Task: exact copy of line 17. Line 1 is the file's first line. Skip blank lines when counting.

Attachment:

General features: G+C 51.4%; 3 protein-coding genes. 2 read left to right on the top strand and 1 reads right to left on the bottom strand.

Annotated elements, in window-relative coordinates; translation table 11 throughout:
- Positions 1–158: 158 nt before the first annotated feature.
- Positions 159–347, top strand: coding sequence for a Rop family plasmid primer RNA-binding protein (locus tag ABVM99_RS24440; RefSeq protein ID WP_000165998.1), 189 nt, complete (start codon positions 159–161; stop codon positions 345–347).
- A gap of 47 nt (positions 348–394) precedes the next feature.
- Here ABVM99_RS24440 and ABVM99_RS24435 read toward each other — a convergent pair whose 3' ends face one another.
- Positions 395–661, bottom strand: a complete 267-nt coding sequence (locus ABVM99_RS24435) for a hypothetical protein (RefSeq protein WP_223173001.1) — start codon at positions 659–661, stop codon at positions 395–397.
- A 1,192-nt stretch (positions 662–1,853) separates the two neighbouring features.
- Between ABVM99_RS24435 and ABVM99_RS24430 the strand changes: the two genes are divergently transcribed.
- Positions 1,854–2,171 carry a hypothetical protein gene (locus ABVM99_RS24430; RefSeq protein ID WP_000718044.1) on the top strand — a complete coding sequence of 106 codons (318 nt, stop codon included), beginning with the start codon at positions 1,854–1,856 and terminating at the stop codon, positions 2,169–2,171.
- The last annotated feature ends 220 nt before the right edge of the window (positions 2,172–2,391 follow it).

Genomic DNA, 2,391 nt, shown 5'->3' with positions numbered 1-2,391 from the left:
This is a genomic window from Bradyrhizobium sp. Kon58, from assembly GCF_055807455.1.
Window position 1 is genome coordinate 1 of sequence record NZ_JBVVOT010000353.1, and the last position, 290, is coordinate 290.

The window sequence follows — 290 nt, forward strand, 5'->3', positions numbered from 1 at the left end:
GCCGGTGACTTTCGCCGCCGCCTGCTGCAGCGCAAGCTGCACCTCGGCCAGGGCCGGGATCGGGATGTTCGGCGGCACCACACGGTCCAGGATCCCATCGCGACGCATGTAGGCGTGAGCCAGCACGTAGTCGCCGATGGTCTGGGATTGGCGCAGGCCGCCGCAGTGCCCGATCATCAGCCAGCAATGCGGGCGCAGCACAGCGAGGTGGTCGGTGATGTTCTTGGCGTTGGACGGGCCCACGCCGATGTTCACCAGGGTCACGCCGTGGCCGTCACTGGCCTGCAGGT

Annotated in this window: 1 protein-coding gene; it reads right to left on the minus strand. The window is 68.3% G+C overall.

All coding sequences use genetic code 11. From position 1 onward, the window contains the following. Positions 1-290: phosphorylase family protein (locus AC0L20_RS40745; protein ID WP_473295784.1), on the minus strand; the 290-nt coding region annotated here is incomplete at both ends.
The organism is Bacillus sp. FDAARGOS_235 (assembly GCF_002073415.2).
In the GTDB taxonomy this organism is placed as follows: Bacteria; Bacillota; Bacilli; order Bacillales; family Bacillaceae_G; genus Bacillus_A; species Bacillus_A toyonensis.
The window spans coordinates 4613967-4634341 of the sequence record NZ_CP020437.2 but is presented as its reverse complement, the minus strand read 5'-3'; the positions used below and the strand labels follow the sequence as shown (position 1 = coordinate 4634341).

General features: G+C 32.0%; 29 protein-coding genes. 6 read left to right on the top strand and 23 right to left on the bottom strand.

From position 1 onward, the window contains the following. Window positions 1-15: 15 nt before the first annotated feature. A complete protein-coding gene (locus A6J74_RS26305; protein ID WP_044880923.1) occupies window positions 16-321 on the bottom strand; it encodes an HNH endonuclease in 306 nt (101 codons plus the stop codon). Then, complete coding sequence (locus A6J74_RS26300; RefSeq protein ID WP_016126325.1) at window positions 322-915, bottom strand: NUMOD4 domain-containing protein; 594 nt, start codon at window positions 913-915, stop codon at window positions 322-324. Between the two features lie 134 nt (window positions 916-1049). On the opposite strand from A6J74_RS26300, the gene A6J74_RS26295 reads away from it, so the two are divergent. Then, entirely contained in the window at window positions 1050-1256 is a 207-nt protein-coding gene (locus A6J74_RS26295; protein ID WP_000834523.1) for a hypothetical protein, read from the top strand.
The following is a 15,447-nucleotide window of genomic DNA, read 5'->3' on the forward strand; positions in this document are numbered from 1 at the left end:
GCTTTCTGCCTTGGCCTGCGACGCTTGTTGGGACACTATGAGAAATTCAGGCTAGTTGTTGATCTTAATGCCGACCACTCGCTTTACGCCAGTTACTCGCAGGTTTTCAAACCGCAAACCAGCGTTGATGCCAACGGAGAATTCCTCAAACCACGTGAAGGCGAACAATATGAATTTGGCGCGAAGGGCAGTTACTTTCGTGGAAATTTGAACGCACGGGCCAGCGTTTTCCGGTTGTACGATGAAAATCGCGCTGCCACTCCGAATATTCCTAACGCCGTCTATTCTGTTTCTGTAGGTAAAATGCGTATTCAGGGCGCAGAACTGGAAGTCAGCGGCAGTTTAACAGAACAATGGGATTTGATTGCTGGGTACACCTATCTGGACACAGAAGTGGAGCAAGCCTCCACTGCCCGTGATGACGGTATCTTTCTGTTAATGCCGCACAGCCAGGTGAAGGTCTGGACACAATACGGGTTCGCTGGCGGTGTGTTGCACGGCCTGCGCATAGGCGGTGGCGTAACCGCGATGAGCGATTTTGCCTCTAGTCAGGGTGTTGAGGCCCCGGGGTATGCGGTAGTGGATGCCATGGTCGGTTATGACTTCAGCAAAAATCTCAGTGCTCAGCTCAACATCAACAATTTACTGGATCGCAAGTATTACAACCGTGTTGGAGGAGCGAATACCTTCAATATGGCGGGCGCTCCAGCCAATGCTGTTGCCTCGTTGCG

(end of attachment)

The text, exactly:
Annotated in this window: 1 protein-coding gene; it reads right to left on the minus strand. The window is 68.3% G+C overall.